Monthly Archives: July 2016

Sara Ross

Book News: The Modes of Human Rights Literature: Towards a Culture without Borders

Galchinsky book

Georgia State University English Professor Michael Galchinsky has published his newest work The Modes of Human Rights Literature: Towards a Culture without Borders, released earlier this month. According to publisher Palgrave Macmillan, the author,

[A]rgues that human rights literature both helps the persecuted to cope with their trauma and serves as the foundation for a cosmopolitan ethos of universal civility—a culture without borders. Michael Galchinsky maintains that, no matter how many treaties there are, a rights-respecting world will not truly exist until people everywhere can imagine it.

 You can read more about the book at the publisher’s website here.

Sara Ross

Peter Doig’s Canadian Art Work – Can He Prove it Isn’t His?

Peter Doig

Photo of Peter Doig by Brian McNeil

Recently there has been a bizarre turn of events for artist Peter Doig and the work he created while growing up in central Canada. Doig is being sued by the proprietor of a painting who claims that Doig sold it to him during the 1970s in Thunder Bay, Ontario, when he was Doig’s parole officer. Doig, however, states that the painting is not his. According to Art Forum:

Fletcher said that he bought the painting from a man named Pete Doig for $100. He claims to have served as the man’s parole officer at Thunder Bay Correctional Center in Thunder Bay, Ontario. The painting, which is signed “Pete Doig 76,” was displayed in his home until five years ago when a friend recognized it and informed him that the artist who painted it is now famous.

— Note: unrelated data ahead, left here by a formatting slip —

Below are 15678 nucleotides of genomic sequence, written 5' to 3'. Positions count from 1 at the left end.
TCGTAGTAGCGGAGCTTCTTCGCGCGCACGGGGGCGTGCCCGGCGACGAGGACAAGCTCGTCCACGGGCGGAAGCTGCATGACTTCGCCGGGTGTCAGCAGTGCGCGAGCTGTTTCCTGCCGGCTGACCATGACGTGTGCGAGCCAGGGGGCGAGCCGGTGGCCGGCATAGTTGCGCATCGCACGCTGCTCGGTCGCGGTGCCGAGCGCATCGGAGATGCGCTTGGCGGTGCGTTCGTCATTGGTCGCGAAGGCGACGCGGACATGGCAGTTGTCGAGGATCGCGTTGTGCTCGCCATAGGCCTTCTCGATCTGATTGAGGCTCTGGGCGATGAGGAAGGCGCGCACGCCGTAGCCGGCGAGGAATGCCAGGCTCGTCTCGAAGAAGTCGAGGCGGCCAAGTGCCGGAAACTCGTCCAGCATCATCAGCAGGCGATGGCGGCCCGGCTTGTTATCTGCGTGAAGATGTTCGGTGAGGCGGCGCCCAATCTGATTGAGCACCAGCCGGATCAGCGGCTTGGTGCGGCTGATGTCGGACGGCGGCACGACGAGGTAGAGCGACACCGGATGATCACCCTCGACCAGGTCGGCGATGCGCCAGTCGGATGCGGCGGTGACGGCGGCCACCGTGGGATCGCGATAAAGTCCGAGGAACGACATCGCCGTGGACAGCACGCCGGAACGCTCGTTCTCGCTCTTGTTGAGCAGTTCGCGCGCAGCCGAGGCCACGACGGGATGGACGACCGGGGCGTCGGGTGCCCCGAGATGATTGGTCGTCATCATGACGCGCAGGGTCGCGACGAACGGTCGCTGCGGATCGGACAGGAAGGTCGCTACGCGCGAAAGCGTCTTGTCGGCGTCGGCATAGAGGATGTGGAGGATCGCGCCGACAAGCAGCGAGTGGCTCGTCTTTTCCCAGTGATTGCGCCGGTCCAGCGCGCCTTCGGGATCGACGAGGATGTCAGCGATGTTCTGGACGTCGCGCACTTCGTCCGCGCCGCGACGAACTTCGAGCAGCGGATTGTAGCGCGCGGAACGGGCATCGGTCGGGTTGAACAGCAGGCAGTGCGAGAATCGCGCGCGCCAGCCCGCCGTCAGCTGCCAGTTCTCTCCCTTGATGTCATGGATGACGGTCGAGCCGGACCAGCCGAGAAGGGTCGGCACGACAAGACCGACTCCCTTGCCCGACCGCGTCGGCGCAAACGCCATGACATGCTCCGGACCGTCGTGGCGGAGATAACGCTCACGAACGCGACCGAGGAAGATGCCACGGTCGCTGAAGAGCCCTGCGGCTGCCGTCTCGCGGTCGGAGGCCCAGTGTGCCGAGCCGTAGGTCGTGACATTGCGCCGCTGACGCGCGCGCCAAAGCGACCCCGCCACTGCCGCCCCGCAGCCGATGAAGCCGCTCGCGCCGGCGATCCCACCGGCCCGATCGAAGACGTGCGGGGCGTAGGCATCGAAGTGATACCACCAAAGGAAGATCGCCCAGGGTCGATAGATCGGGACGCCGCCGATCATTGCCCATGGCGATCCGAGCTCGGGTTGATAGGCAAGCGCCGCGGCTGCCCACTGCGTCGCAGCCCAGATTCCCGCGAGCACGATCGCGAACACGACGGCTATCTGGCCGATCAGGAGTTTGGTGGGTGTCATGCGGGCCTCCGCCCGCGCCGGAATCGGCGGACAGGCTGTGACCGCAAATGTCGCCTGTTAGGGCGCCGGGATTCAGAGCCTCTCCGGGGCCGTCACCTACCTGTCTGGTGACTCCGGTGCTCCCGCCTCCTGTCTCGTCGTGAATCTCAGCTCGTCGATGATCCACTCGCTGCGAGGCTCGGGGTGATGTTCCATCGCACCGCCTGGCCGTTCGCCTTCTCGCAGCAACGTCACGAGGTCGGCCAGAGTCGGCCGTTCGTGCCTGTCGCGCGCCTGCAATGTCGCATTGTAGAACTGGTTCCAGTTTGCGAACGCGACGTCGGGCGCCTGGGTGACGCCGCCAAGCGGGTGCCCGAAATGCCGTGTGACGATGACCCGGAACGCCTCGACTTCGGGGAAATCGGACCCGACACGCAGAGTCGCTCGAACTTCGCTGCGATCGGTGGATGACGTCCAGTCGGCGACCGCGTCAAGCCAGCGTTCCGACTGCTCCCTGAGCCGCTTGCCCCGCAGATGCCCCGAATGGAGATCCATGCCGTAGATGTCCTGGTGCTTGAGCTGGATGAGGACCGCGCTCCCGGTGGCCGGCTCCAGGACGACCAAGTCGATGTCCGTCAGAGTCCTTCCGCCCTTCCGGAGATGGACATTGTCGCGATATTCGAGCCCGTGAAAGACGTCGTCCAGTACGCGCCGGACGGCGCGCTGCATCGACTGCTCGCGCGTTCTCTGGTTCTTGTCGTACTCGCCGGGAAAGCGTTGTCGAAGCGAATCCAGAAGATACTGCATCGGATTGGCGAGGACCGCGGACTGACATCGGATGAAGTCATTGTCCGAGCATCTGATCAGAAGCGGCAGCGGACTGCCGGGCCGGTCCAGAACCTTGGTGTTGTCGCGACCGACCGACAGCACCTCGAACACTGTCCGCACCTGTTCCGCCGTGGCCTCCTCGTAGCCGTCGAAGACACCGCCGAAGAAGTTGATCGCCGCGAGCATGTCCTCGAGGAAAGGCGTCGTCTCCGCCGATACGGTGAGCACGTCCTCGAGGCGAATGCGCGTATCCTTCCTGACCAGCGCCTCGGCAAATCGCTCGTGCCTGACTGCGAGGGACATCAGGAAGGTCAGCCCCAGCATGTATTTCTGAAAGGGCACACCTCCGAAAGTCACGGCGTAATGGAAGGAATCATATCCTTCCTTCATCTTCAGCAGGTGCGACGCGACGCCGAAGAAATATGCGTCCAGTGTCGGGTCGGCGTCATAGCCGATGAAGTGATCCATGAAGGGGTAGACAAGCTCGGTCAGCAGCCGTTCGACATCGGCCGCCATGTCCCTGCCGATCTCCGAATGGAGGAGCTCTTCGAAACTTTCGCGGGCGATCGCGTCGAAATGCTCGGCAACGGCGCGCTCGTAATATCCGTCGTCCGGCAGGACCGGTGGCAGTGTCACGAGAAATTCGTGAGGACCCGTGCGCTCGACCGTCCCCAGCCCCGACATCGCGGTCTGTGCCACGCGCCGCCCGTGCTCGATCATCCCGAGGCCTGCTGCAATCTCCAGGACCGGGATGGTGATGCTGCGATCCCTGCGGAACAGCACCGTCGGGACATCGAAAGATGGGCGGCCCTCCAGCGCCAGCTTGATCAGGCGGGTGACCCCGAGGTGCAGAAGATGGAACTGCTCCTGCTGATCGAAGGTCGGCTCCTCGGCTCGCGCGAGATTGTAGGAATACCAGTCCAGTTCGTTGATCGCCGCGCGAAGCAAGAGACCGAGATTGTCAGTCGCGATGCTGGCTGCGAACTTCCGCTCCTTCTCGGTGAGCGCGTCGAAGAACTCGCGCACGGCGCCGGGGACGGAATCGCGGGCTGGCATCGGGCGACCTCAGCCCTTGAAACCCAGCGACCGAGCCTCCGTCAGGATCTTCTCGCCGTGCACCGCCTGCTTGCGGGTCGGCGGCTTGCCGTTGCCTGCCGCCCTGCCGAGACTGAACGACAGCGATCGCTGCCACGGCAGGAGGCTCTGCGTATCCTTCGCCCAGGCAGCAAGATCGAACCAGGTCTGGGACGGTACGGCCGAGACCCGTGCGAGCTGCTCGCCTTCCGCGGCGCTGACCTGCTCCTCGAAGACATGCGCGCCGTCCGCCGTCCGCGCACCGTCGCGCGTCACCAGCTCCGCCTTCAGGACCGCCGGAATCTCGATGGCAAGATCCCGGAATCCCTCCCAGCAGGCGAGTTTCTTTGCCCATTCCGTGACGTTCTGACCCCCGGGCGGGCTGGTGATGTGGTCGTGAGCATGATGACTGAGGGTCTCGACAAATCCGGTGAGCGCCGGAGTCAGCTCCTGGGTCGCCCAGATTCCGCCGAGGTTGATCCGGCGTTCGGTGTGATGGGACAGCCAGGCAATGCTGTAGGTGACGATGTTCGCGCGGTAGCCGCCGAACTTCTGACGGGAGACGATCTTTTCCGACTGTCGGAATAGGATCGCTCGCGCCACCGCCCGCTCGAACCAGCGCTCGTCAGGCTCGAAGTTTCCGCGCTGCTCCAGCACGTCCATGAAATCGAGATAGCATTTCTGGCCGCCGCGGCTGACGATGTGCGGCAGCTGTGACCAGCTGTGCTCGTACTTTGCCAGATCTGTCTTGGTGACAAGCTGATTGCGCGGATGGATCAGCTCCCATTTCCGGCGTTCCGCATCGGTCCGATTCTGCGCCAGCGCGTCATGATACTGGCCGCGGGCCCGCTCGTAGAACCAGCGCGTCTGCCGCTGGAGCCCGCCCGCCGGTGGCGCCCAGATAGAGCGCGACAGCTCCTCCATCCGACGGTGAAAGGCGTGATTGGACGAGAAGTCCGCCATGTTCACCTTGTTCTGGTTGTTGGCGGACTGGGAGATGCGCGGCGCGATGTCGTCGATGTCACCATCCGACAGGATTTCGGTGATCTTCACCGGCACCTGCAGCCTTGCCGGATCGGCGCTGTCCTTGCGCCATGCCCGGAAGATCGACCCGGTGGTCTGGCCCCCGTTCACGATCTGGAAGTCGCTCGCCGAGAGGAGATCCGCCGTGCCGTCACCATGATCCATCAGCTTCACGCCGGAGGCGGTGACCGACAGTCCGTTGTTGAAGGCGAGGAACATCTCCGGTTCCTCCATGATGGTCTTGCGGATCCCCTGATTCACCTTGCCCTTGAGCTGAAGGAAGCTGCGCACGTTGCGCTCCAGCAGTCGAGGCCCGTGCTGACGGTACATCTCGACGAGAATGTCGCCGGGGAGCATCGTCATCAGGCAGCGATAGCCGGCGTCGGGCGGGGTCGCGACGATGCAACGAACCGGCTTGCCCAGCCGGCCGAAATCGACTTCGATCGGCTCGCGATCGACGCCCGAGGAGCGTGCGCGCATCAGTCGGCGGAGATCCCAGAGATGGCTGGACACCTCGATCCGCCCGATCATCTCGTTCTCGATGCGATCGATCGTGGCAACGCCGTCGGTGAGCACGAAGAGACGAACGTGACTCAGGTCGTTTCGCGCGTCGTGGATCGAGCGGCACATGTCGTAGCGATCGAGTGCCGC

In order to win the suit, Doig must prove that he did not paint the work while in Thunder Bay. Doig has stated that he believes he is being scammed.

Sara Ross

B.C. Premier Christy Clark Letter to President Barack Obama

CBC logo

The CBC recently reported that British Columbia Premier Christy Clark has written a letter to US President Barack Obama requesting support in their efforts to regain First Nations artifacts originating in BC, but being housed by American organizations in the US. An initiative has begun where the Royal B.C. Museum and Provincial government have partnered with the Aboriginal peoples of the province in order to develop a plan to have the artifacts returned to Canada. According to the article:

The United States has a law in place that cultural items from graves of American Indians be returned if the owners request the item. Clark said the law should apply to all North American First Nations. Grand Chief Ed John has gone one step further asking the Canadian federal government to put in place a similar law here. “These are not simply objects,” said John, standing beside a collection of First Nations belongings at the Royal B.C. Museum.

You can read more about the event at the CBC website here.